Mild wine odor in empty primary okay?

Winemaking Talk - Winemaking Forum

Help Support Winemaking Talk - Winemaking Forum:

This site may earn a commission from merchant affiliate links, including eBay, Amazon, and others.


Dec 28, 2008
Reaction score
So my first batch of red wine is my secondary and I've cleaned my plastic bucket primary with 7th generation odor free dish detergent. There is a mild wine odor(not bad) in the primary. Is this normal and okay? I may do a batch of beer in here next. I'd imagine it's okay but just figured I'd check.

Cool, thanks. Yes, it does smell good! Thinking about trying an RJ Spagnols wine next!
Yep, and thats why people recommend brewing beer in 1 bucket and fermenting wine in another. Some people even go as far as to ferment whites, reds, and beer separately like me! I have used 1 for a couple mixed fermentations and never noticed the difference but I have enough now to keep them separate.
never had odor in the primaries after cleaning, but i stay away from dish detergent... i use PBW almost exclusively for this sort of thing.
You ought to be just fine. I used to have a wine odor in my buckets until I started using PBW myself. Anyway, I would use a bucket with a wine odor for beer but I wouldn't use a bucket with a beer odor for wine. My beer buckets have much more of an odor than the wine buckets. PBW won't knock out the odor for me after brewing a beer.
I actually love the smell of a clean empty fermenting bucket ... reminds me of wines brewed in the past.

Lately, however, I pour a little K-meta sanitizing strength into my empty fermenters ... which pretty much over powers any lingering wine smells ... and keep the buckets all ready to go for the next time.
Not sure what pbw is but i use soda ash or b-bright that does a good job as well.
P.B.W. (Powder Brewery Wash) – P.B.W. is a percarbonate that is the highest strength of the Percarbonates listed. This is my favorite cleaner of all, since it is very effective in dissolving stubborn stains in hard to reach places. It works well to clean hoses, airlocks, fermenters, all plastic and all metals, with a 30-minute soak. P.B.W. works well to clean the interior of your Cornie kegs. P.B.W. works well in hot, warm and cool water. For stubborn stains, an overnight soak is necessary. The solution can be used for more than one piece of equipment. A normal dosage is 1 tablespoon per gallon. Heavy duty cleaning can be up to 2 tablespoons per gallon. Rinse twice with warm water after using.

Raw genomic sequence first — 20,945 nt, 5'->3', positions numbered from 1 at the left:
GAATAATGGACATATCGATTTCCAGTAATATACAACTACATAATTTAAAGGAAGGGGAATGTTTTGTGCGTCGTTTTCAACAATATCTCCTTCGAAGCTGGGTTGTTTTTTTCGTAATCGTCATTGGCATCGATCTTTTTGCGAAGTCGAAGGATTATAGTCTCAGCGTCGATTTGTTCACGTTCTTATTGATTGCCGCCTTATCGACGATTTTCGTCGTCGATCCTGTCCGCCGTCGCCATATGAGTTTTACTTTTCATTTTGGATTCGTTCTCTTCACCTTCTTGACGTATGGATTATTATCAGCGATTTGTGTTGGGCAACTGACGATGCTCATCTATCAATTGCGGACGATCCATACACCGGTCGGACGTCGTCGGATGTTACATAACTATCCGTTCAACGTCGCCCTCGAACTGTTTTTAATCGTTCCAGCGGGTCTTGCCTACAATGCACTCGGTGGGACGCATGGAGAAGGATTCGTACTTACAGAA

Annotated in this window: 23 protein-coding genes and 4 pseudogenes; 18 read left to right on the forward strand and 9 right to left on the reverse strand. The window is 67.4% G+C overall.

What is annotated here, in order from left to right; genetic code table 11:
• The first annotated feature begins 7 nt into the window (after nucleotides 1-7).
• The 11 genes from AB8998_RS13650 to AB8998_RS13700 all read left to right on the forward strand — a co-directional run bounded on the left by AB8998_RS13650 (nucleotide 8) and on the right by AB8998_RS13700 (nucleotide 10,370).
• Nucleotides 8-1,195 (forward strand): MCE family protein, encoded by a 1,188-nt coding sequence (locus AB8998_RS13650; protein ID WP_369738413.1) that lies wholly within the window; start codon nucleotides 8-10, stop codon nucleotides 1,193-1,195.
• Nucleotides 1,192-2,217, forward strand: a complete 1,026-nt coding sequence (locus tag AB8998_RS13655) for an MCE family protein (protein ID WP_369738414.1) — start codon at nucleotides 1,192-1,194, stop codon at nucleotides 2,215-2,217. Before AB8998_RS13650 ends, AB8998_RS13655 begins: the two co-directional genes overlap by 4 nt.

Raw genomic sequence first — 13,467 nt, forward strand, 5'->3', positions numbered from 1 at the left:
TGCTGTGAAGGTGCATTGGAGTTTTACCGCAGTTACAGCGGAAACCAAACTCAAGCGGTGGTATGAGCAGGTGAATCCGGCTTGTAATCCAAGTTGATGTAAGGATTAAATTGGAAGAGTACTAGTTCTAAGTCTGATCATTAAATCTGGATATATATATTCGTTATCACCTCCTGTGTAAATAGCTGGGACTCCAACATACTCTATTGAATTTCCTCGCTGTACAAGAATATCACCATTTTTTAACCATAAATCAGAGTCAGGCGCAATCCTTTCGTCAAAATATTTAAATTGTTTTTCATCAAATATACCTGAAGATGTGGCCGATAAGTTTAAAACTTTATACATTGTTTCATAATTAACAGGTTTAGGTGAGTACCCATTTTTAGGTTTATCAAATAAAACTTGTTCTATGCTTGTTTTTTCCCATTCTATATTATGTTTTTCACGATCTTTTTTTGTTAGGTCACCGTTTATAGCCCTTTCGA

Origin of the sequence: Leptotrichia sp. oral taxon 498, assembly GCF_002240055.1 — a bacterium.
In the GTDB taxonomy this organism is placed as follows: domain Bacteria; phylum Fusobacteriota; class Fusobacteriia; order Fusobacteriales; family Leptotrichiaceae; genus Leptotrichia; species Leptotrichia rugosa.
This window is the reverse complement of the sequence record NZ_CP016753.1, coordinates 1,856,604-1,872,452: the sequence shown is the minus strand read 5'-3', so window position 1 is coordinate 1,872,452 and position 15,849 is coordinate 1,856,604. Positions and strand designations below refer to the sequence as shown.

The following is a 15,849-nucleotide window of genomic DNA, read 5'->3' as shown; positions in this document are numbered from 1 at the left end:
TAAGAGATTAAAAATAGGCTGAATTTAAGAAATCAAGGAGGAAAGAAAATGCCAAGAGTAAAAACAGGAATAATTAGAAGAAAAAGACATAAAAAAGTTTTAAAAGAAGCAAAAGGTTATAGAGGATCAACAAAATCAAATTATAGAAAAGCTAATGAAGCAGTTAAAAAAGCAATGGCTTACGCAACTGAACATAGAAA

PBW is commonly used as a clean-in-place (CIP) chemical in commercial breweries where it is difficult to gain access to the surface the brewer is cleaning.
as wade said. PBW was developed for commercial beer breweries to clean equipment that was difficult or impossible to effectively clean with other methods. beer brewing requires a higher standard of sanitation than winemaking so in some respects PBW may be a bit overkill - but for me, it is easy, cheap and effective to use the commercially-geared product because i know the results will be consistent and effective.
Interestingly, when I soak a bucket in OxyClean the wine smell goes away, but when I do the same with a beer fermenting bucket, there is always a faint beer smell left. Only the plastic does this. My glass and stainless come as clean as the day I bought them.
I was wondering the other day if i put some baking soda in & let it sit a couple of days if that would work .I liked the thought because baking soda is more natural then a lot of the cleaners and I could rinse it out easily .
BTW thanks for asking what PBW is because i didn't have time to ask when i read the post but wanted to know so it was cool to come back & find the answer :h